Saturday, 28 June 2008

Two disappointments

I’ve watched a succession of good films lately, so perhaps it is due to the law of averages that I’ve just encountered a couple of duds.

Radioland Murders seemed quite promising in theory, a comedy with a background in 30s radio, but it turned out to be dire. At least, the first few minutes were; I couldn’t cope with any more. I can only hope it improved later on.

The Reaping is a more recent film, with two excellent stars in the ultra-watchable Hilary Swank, and Stephen Rea. It’s a religious-themed horror flick, with a focus on the ten plagues of Egypt. Unfortunately, the script failed to match the quality of the cast. There were endless flashy effects, and some genuinely unpleasant scenes; not even a rather good final twist redeemed the movie as far as I was concerned.

It is instructive to compare this film’s exploration of a Satanic cult with that splendid sixties movie based on a brilliant Ira Levin best-seller, Rosemary’s Baby. Roman Polanski’s classic film didn’t rely on gory visual imagery or a ludicrous switch-back plot; cool, clear and under-stated, it achieved its object of frightening the audience by the simple expedient of telling a clever and deeply unsettling story. A real lesson in effective film-making for over-the-top gore-merchants.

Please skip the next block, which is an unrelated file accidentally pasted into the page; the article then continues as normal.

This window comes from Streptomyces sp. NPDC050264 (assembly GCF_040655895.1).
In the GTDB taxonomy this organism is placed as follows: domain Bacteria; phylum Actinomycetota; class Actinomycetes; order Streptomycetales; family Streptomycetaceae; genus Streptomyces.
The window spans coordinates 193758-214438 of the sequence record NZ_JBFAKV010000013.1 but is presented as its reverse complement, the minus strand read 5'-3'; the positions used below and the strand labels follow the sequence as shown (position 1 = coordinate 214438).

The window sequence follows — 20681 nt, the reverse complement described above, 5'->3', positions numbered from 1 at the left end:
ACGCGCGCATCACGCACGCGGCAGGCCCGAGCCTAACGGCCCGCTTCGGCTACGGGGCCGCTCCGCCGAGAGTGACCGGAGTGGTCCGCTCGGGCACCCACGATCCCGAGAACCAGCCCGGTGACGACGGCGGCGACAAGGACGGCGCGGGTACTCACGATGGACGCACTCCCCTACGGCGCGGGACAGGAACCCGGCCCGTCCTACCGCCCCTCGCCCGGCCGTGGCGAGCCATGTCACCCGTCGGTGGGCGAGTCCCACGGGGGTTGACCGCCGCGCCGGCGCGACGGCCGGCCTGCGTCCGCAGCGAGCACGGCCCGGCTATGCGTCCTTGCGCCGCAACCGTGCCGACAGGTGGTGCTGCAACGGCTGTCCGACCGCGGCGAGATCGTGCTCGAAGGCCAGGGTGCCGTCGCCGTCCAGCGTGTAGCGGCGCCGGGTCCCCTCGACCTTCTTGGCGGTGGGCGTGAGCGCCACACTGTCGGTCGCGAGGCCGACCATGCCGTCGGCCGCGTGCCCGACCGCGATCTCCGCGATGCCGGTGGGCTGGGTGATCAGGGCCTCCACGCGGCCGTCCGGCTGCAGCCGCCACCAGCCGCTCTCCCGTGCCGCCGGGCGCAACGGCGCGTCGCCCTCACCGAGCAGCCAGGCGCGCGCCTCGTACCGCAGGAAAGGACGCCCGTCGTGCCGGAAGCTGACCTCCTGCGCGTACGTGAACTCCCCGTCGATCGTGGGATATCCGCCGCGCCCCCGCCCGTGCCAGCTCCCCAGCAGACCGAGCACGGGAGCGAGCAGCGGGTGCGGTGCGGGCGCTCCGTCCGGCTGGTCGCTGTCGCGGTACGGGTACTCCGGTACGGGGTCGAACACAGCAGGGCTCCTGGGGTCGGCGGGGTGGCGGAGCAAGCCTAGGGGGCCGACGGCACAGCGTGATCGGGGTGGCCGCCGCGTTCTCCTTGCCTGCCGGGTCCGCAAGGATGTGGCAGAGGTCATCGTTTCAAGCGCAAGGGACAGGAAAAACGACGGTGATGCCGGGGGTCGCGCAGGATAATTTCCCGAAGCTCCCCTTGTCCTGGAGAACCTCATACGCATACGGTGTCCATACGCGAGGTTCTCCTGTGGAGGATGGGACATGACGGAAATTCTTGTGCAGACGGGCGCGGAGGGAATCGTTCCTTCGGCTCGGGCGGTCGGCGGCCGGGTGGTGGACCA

Anonymous said...


With respect to "Radioland Murders": I can't explain why, but this film is one of my guilty pleasures. Truly, the "plot" (so-called) is completely incoherent; the murders are there mainly to push the actors into ever greater fits of activity, and the development and denouement are definitely NOT fair play. That said, however, I like it not for the diaphanous "mystery" plot but for its energy; it out-French farces French farces. The pacing is high-octane and never lets up; some people find that wearisome. But by far the BEST aspect of "Radioland" is the musical soundtrack; for nostalgia buffs like me it's hard to resist. (In the closing credits, there are at least three different versions of Ziggy Elman and Johnny Mercer's 1939 standard "And the Angels Sing"; one of them is done in the style that made Spike Jones famous.) Nevertheless, a lot of people hate this film.

I must also admit to a fondness for most of the Three Stooges, an opinion not shared by large segments of the human race.

Best regards,
Mike Tooney

Martin Edwards said...

Thanks, Mike. Maybe I was too hasty, maybe it just wasn't what I was expecting. Incidentally, I'm a real admirer of Mercer.